NASA’s OSIRIS-REx spacecraft captured these images of asteroid Bennu’s surface during Spring 2019. They show strangely bright rocks that are now know to be fragments of asteroid Vesta. Credits: NASA/Goddard/University of Arizona
Long gone are the days when the asteroids were just faint points of light in the sky. Long gone too are the days when asteroids were just lumps of rock left over from the formation of the Solar System. Now, planetary scientists are beginning to reconstruct their very histories and in the case of asteroid Bennu, it’s a fascinating tale of catastrophe and rebirth.
Such analyses are a step up in the sophistication of asteroid science and are being made possible by the missions that fly to asteroids in order to characterize their physical and chemical compositions. The latest fascinating result was announced by NASA on 21 September, and on the face of it, it’s a real mystery.
Six rocks on the surface of Bennu appear to come from a completely different asteroid altogether called Vesta. The six imposters instantly stood out because they are much brighter than the other rocks in their surroundings.
They were spotted on images taken by the NASA spacecraft OSIRIS-REx, and range in size from about 1.5 metres to 4.5 metres across. An analysis of the light bouncing off the rocks, made with OSIRIS-REx’s Visible and Infrared Spectrometer (OVIRS), showed that the rocks contained pyroxene. This was a puzzle because pyroxene is not common on Bennu but is common in the rocks found on asteroid Vesta.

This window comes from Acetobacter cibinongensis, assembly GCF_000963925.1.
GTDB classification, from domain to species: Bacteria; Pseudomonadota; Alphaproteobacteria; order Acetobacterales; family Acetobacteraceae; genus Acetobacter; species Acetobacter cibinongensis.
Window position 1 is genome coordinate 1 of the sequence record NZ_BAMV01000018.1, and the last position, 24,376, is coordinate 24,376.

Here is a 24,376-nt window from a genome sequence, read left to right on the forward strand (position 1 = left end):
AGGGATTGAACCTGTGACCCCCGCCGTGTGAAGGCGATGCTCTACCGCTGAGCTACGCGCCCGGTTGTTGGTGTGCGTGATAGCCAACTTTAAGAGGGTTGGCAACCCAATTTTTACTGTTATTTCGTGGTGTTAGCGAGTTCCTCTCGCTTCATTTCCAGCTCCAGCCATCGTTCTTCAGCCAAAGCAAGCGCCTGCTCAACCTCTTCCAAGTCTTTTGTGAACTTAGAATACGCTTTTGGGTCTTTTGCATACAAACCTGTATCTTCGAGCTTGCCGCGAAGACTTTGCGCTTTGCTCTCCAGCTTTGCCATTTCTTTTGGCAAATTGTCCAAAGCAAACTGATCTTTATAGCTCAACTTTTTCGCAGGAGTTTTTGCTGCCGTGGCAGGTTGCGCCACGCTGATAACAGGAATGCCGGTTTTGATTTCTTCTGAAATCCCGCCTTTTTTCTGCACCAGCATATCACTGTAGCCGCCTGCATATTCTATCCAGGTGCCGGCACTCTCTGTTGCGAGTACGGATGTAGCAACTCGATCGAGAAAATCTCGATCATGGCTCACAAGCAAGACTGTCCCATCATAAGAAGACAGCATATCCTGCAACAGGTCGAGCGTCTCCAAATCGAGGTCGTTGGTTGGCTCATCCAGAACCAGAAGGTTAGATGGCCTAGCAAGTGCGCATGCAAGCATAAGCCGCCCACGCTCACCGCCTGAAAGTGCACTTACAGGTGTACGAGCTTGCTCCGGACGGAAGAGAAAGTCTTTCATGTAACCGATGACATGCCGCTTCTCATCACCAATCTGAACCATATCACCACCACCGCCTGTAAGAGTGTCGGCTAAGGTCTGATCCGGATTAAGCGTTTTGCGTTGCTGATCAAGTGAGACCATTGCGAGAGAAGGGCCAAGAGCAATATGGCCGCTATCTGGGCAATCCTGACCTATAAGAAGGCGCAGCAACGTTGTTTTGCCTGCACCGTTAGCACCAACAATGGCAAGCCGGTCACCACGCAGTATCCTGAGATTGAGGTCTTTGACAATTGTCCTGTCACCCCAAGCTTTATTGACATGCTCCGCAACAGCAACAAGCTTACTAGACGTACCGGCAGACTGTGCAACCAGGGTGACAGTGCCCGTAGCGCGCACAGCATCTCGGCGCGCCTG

The analysis was performed by Asteroid Day LIVE 2020 alumnus Daniella DellaGiustina, Lunar & Planetary Laboratory, University of Arizona, Tucson and collaborators and the results were published in Nature Astronomy on 21 September.
To explain the puzzling boulders from one asteroid appearing on another, Daniella and colleagues propose an extraordinary scenario. Astronomers know that Bennu is a ‘rubble pile’ asteroid. This means it is not a solid, ‘monolithic’ asteroid. Instead it is a collection of fragments of a larger, shattered body that is now held together by gravity.
Additionally, they know that the asteroid Vesta possesses two impact basins, Veneneia and Rheasilvia, that were created roughly two and one billion years ago respectively. During those impacts, fragments of Vesta were blasted into space and now form a family of small asteroids called vestoids.
Daniella and colleagues propose that one of these vestoids struck the surface of Bennu’s parent asteroid. Later, when Bennu parent asteroid was shattered by a giant impact, pieces of it and the vestoids on its surface coalesced into the rubble pile asteroid that we call Bennu.
If confirmed, it’s a fascinating scenario that hints at the rich and varied histories that many of the asteroids are hiding behind their rocky facades. And it is these hidden histories that spacecraft like OSIRIS-REx and Japan’s Hayabusa2 are gradually bringing to life by returning samples of asteroids to Earth for laboratory analysis.
Read the original NASA story here.